Second, when individual counties in each of the four states changed the way that they would receive, evaluate, or treat the ballots as opposed to the way this was done in other counties, they violated the Equal Protection Clause of the Constitution. This was the holding in Bush v. Gore: Voters of every state have the constitutional right to have their ballots treated equally from one county to another. To do otherwise violates the Equal Protection Clause of the Fourteenth Amendment.
Again, the 14th Amendment, in relevant part:
... No State shall make or enforce any law which shall abridge the privileges or immunities of citizens of the United States; nor shall any State deprive any person of life, liberty, or property, without due process of law; nor deny to any person within its jurisdiction the equal protection of the laws.
Once again, if individual states are allowed to flout this provision, then our social compact--the US Constitution--is effectively a dead letter. This is certainly the lesson of the struggle for equal civil rights for all persons. That struggle led us through a bloody Civil War and much else since then. The justices all understand that.
Texas, as an equal member of these United States, has a right to expect that the SCOTUS will enforce the Constitution as against all other states. To do otherwise violates the nature and purpose of the Constitution. As a remedy, Texas is asking that the Supreme Court remand the appointment of electors in the four states back to the state legislatures of those respective states.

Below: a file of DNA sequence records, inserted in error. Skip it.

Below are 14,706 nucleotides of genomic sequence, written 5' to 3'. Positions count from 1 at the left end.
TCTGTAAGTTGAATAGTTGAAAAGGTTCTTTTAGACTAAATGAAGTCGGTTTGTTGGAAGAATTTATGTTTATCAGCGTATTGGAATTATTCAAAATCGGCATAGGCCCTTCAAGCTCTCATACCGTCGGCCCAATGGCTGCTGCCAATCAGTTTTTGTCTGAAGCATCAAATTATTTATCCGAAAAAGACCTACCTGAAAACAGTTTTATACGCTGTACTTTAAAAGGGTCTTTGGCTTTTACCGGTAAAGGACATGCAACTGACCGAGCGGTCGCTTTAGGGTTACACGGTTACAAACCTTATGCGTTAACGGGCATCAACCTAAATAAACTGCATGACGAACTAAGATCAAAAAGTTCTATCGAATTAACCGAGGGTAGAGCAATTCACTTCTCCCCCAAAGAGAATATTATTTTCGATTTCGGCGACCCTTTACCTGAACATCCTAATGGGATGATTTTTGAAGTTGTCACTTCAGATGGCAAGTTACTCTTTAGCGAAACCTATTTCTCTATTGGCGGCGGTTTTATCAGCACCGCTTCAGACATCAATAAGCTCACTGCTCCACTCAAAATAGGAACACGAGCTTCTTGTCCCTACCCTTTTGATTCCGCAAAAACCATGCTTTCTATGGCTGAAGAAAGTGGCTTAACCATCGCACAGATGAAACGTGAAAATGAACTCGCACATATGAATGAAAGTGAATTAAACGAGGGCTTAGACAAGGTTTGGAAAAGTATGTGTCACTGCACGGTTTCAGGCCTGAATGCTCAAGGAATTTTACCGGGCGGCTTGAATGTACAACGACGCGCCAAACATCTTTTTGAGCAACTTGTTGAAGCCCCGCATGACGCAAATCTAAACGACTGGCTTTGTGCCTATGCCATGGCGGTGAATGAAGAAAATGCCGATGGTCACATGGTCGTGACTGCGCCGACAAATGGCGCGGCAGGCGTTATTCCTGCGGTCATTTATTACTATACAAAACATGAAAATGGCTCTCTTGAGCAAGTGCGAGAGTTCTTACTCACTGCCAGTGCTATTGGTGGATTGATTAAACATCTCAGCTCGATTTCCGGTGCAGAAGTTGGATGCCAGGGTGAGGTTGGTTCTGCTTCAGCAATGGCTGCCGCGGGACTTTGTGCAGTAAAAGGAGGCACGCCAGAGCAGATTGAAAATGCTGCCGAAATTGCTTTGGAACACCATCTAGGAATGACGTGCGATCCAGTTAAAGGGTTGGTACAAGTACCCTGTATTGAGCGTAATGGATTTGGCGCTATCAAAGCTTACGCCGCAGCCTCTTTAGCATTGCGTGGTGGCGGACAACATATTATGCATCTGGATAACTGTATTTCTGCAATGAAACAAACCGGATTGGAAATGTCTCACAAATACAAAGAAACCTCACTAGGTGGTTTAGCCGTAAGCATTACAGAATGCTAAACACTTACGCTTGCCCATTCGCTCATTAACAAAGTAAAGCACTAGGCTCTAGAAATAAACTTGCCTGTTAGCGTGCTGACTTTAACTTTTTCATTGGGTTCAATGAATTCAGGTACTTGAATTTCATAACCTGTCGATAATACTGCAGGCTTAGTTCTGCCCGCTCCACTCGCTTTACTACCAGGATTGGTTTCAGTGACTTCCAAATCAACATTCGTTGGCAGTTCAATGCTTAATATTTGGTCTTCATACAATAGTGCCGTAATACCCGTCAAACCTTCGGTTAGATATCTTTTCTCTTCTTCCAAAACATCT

Texas has drawn a line, whether most of the country understands that or not--and if the justices attempt to dodge or finesse these issues they will do so at great risk to the Union. The justices have to be able to sniff the scent of secession in the air. It's a serious thing when one state alleges Constitutional grievances as basic as free and fair elections and equal protection of the laws against other states. But we all know that there are other grievances--grievances against the recklessly lawless political party that is behind this flouting of the Constitution, with more harm openly threatened or promised. Here is Don Surber's list of those grievances, and it's only a partial list (the first item is Surber quoting sundance):
"No amount of media spin is going to change the reality of that political landscape."
They stole our jobs by shipping them overseas.
They stole our lives by using the pandemic to restrict our movement.
They stole our right to vote.
All of this would be serious, no matter whether it was Rhode Island making the claims. But that Texas has brought these constitutional grievances before the SCOTUS raises the seriousness to potentially existential levels. Texas brings these grievances as the representative of not less than half the nation--in terms of population, land area, and economic importance--and as an economic powerhouse.
We live in interesting times.
ADDENDUM: How the SCOTUS tries to resolve and defuse this constitutional crisis is beyond my speculative pay grade. But Texas has certainly upped the ante.